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Exp Physiol. 2011 Apr;96(4):439-50. doi: 10.1113/expphysiol.2010.056465. Epub 2011 Jan 14.

Cholecystokinin and hypothalamic corticotrophin-releasing factor participate in endotoxin-induced hypophagia.

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1
Department of Physiology, School of Medicine of Ribeirao Preto, University of Sao Paulo, Avenida Bandeirantes 3900, 14049-900 Ribeirao Preto, Sao Paulo, Brazil.

Abstract

Cholecystokinin (CCK) provides a meal-related signal that activates brainstem neurons, which have reciprocal interconnections with the hypothalamic paraventricular nucleus. Neurons that express corticotrophin-releasing factor (CRF) in the hypothalamus possess anorexigenic effects and are activated during endotoxaemia. This study investigated the effects of CCK(1) receptor blockade on lipopolysaccharide (LPS)-induced hypophagia and hypothalamic CRF neuronal activation. Male Wistar rats were pretreated with a specific CCK(1) receptor antagonist (devazepide; 1 mg kg(-1); i.p.) or vehicle; 30 min later they received LPS (100 μg kg(-1); i.p.) or saline injection. Food intake, corticosterone responses and Fos-CRF and Fos-α-melanocyte-stimulating hormone (α-MSH) immunoreactivity in the hypothalamus and Fos-tyrosine hydroxylase immunoreactivity in the nucleus of the solitary tract (NTS) were evaluated. In comparison with saline treatment, LPS administration decreased food intake and increased plasma corticosterone levels, as well as the number of Fos-CRF and Fos- tyrosine hydroxylase double-labelled neurons in vehicle-pretreated rats; no change in Fos-α-MSH immunoreactivity was observed after LPS injection. In saline-treated animals, devazepide pretreatment increased food intake, but it did not modify other parameters compared with vehicle-pretreated rats. Devazepide pretreatment partly reversed LPS-induced hypophagia and Fos-CRF and brainstem neuronal activation. Devazepide did not modify the corticosterone and Fos-α-MSH responses in rats treated with LPS. In conclusion, the present data suggest that LPS-induced hypophagia is mediated at least in part by CCK effects, via CCK(1) receptor, on NTS and hypothalamic CRF neurons.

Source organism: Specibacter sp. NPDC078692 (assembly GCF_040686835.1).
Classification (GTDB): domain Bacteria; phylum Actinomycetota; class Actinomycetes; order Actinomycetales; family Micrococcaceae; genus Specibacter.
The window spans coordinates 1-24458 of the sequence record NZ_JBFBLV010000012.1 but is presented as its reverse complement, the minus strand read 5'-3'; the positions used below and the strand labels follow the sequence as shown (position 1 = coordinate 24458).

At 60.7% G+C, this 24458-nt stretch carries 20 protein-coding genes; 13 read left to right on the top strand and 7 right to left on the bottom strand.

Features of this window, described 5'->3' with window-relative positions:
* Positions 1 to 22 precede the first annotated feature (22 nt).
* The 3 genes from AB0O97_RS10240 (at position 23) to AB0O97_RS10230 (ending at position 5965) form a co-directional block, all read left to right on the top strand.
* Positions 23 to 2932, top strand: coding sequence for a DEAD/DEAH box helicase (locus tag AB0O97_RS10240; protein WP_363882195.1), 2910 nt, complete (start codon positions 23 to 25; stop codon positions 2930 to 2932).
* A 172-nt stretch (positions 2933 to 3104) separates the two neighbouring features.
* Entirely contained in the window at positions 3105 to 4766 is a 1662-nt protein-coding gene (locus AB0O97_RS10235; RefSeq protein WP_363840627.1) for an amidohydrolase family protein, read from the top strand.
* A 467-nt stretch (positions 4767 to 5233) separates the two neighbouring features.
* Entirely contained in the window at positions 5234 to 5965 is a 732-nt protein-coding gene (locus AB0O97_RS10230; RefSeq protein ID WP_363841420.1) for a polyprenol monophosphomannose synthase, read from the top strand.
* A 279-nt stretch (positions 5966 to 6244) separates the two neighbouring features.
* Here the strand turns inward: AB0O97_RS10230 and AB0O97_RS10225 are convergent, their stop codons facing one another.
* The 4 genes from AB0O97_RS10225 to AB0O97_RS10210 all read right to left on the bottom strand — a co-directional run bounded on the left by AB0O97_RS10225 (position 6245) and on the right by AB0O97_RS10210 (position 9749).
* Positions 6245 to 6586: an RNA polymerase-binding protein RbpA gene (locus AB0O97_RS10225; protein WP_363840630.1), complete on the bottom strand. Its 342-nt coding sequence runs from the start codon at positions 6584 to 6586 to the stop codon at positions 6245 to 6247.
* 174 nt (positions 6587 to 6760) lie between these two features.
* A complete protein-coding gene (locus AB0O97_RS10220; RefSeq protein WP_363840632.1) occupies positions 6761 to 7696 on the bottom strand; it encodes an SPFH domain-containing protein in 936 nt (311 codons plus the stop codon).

PMID:
21239462
DOI:
10.1113/expphysiol.2010.056465
[Indexed for MEDLINE]
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